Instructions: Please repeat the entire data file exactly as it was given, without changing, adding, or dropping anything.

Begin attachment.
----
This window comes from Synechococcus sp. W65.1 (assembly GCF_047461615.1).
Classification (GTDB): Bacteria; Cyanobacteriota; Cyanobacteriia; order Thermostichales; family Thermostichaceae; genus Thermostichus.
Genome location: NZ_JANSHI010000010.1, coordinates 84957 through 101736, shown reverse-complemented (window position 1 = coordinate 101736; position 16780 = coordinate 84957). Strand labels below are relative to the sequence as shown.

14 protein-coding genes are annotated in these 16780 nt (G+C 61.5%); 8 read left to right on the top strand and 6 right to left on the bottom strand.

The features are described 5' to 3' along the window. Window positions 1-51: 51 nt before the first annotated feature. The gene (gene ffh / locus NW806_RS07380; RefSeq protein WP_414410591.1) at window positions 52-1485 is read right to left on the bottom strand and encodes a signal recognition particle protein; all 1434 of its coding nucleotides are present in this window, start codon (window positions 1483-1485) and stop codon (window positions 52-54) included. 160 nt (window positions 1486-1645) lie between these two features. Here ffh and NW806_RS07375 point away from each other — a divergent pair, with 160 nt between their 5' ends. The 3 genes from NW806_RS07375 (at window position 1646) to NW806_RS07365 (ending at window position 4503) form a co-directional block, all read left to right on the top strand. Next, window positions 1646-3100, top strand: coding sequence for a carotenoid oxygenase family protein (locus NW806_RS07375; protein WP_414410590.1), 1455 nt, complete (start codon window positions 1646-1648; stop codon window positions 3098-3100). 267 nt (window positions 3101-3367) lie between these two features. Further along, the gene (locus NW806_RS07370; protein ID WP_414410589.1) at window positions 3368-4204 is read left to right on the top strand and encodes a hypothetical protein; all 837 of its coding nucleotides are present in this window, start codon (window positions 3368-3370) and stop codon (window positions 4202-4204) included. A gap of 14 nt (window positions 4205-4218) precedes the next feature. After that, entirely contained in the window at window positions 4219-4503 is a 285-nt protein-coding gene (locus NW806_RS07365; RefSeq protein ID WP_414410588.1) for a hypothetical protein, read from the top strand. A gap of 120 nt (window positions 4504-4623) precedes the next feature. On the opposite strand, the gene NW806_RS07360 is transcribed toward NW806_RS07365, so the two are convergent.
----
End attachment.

This window comes from Synechococcus sp. W65.1 (assembly GCF_047461615.1).
Classification (GTDB): Bacteria; Cyanobacteriota; Cyanobacteriia; order Thermostichales; family Thermostichaceae; genus Thermostichus.
Genome location: NZ_JANSHI010000010.1, coordinates 84957 through 101736, shown reverse-complemented (window position 1 = coordinate 101736; position 16780 = coordinate 84957). Strand labels below are relative to the sequence as shown.

14 protein-coding genes are annotated in these 16780 nt (G+C 61.5%); 8 read left to right on the top strand and 6 right to left on the bottom strand.

The features are described 5' to 3' along the window. Window positions 1-51: 51 nt before the first annotated feature. The gene (gene ffh / locus NW806_RS07380; RefSeq protein WP_414410591.1) at window positions 52-1485 is read right to left on the bottom strand and encodes a signal recognition particle protein; all 1434 of its coding nucleotides are present in this window, start codon (window positions 1483-1485) and stop codon (window positions 52-54) included. 160 nt (window positions 1486-1645) lie between these two features. Here ffh and NW806_RS07375 point away from each other — a divergent pair, with 160 nt between their 5' ends. The 3 genes from NW806_RS07375 (at window position 1646) to NW806_RS07365 (ending at window position 4503) form a co-directional block, all read left to right on the top strand. Next, window positions 1646-3100, top strand: coding sequence for a carotenoid oxygenase family protein (locus NW806_RS07375; protein WP_414410590.1), 1455 nt, complete (start codon window positions 1646-1648; stop codon window positions 3098-3100). 267 nt (window positions 3101-3367) lie between these two features. Further along, the gene (locus NW806_RS07370; protein ID WP_414410589.1) at window positions 3368-4204 is read left to right on the top strand and encodes a hypothetical protein; all 837 of its coding nucleotides are present in this window, start codon (window positions 3368-3370) and stop codon (window positions 4202-4204) included. A gap of 14 nt (window positions 4205-4218) precedes the next feature. After that, entirely contained in the window at window positions 4219-4503 is a 285-nt protein-coding gene (locus NW806_RS07365; RefSeq protein ID WP_414410588.1) for a hypothetical protein, read from the top strand. A gap of 120 nt (window positions 4504-4623) precedes the next feature. On the opposite strand, the gene NW806_RS07360 is transcribed toward NW806_RS07365, so the two are convergent.